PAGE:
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The UN’s CDM Executive Board has registered a Korean-funded emission reduction programme in Bangladesh, a move expected to trigger a wave of fresh investments in schemes that can generate carbon credits eligible for use in the South Korean emissions trading scheme.
CARBON FORWARD 2018
**THIS IS A FREE ARTICLE** – Investors have piled into the EU ETS over the past year as prices have tripled, with buyers hunting the lucrative returns predicted amid another doubling of the carbon price seen in the years to come.
European carbon prices got within a few cents of €20 on Wednesday to continue their August bull-run that has repeatedly extended a decade-high amid curtailed auction supply.
California regulator ARB doled out roughly 264,600 California Carbon Offsets (CCOs) this week as forestry projects took home nearly 90% of the credits issued.
The California Assembly this week sent a bill to Governor Jerry Brown’s office that would avert GHG increases stemming from the scheduled closure of the state’s last remaining nuclear power facility, bolstering the state’s commitment to clean energy resources over the next decade.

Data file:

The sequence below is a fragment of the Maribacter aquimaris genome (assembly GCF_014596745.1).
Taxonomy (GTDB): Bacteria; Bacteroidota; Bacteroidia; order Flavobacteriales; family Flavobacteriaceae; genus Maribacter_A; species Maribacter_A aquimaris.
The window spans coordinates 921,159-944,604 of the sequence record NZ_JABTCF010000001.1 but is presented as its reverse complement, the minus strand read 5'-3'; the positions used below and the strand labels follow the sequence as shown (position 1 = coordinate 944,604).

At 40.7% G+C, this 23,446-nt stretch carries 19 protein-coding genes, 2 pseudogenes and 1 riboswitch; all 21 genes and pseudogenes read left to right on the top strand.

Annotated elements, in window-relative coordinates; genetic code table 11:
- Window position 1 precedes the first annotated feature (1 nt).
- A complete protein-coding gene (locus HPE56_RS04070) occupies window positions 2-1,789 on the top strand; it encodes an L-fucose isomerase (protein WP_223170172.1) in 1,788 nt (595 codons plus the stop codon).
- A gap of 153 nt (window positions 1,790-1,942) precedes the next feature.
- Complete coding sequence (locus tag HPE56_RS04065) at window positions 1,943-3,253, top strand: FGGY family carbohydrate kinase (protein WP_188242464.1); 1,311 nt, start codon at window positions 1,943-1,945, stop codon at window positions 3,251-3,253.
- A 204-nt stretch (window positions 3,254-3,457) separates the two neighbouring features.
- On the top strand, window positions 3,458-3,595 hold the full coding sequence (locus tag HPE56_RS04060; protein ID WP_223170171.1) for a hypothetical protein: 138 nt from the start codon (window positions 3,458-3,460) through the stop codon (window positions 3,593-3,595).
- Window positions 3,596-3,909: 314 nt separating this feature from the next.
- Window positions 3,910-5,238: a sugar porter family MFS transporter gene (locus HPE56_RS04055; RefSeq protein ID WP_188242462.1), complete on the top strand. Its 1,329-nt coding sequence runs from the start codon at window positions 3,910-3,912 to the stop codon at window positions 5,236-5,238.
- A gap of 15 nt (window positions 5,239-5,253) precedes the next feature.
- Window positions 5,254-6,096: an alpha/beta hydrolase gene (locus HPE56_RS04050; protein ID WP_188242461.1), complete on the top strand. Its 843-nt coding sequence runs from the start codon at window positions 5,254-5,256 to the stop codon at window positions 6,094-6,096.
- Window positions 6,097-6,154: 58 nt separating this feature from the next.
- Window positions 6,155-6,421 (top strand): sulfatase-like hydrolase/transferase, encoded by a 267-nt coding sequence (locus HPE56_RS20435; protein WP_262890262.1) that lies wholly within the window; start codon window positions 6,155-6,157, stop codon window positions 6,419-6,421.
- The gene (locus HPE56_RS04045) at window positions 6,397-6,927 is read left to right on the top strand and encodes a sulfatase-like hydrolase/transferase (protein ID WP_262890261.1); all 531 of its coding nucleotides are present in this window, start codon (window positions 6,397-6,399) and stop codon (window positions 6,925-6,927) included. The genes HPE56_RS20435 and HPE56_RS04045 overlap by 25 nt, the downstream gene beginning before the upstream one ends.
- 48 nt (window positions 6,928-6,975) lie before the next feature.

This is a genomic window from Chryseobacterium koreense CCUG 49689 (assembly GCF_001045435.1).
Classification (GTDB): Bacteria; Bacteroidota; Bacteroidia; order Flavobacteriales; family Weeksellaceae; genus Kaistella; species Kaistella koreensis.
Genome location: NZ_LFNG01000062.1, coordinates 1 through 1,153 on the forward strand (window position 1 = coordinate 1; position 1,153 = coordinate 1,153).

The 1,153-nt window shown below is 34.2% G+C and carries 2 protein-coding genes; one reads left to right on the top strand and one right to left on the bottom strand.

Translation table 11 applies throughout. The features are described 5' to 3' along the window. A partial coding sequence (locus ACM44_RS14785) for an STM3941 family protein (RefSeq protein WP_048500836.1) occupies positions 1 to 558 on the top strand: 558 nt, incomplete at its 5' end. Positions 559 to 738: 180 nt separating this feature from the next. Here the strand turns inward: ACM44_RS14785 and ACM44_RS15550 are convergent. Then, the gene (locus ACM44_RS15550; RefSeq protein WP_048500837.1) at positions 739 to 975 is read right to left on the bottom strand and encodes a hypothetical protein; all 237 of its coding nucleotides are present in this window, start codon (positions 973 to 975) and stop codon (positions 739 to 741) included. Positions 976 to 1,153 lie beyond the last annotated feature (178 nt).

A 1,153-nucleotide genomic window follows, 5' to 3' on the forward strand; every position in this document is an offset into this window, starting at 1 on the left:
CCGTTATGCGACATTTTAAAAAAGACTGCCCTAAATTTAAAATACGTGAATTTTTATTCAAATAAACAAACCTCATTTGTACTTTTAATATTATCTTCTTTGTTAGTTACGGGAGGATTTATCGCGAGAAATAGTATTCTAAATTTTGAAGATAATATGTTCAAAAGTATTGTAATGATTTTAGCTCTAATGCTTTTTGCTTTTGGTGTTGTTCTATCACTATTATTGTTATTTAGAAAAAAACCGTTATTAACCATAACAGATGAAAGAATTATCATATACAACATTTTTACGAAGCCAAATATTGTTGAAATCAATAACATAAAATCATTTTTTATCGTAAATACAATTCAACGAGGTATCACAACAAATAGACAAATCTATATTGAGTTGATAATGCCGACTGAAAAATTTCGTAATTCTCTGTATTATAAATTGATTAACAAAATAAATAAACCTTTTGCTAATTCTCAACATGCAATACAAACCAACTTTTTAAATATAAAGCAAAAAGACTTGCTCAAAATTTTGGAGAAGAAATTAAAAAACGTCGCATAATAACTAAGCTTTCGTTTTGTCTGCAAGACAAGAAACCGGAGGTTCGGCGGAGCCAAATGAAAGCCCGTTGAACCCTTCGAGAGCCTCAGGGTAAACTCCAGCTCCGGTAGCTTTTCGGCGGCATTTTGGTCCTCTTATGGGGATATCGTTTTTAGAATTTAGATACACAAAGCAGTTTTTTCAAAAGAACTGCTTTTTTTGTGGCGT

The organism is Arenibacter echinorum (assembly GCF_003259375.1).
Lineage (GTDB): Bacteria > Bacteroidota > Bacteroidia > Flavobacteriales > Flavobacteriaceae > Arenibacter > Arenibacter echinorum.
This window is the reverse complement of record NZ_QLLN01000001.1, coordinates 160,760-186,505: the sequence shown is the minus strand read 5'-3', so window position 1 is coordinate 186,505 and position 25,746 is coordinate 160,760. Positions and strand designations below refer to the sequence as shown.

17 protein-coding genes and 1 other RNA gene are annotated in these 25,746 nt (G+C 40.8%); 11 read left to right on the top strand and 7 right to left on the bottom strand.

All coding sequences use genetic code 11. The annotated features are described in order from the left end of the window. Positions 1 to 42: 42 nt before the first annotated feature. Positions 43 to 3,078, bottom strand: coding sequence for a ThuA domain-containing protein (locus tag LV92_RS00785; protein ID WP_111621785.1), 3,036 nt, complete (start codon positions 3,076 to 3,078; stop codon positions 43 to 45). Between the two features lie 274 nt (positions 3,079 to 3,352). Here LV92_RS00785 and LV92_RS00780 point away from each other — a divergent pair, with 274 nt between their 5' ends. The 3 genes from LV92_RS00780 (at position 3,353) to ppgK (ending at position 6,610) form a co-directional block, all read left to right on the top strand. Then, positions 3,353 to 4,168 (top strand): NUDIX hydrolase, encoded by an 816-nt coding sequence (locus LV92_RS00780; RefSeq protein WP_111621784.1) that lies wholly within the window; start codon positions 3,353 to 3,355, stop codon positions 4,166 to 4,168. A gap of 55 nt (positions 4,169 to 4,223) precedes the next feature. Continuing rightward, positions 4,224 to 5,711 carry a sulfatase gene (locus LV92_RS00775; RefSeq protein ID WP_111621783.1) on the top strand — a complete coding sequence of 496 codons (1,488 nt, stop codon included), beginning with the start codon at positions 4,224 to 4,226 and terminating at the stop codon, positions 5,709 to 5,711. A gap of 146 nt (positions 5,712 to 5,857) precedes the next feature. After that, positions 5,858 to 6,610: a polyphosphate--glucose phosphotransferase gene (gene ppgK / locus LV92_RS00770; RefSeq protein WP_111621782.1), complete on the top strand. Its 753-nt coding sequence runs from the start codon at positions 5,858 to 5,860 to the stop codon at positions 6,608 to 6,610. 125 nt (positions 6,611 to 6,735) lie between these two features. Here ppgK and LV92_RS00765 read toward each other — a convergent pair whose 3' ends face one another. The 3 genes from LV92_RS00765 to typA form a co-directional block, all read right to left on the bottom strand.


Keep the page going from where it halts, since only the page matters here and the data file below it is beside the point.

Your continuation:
China’s Guangdong province has issued nearly 200,000 carbon credits under its regional programme, supplying the local emissions trading scheme with offsets in the absence of a functional national system.
CARBON FORWARD 2018
Don’t miss the 3rd annual Carbon Forward conference and training day – Oct. 16-18, 2018 in London.
Spend two days with top experts, players, and decision-makers from the global carbon markets as they address today’s most attractive opportunities and pressing challenges. And join us for the EU ETS pre-conference training day organised by carbon market experts Redshaw Advisors, where you will learn how to effectively manage your carbon risk ahead of the looming overhaul of the bloc’s emissions trading scheme.
BITE-SIZED UPDATES FROM AROUND THE WORLD
Ambition snub – EU climate commissioner Miguel Arias Canete’s suggestion to raise the EU’s 2030 GHG reduction target from 40% to 45% relative to 1990 levels is misguided, Federation of German Industries (BDI) Deputy Director Holger Loesch said. “Stricter EU climate goals bring nothing. We reject the idea of the EU going it alone,” he says. “Instead of talking about ever more ambitious goals, it is imperative now to focus on the tools with which the existing goals can be achieved.” (BDI)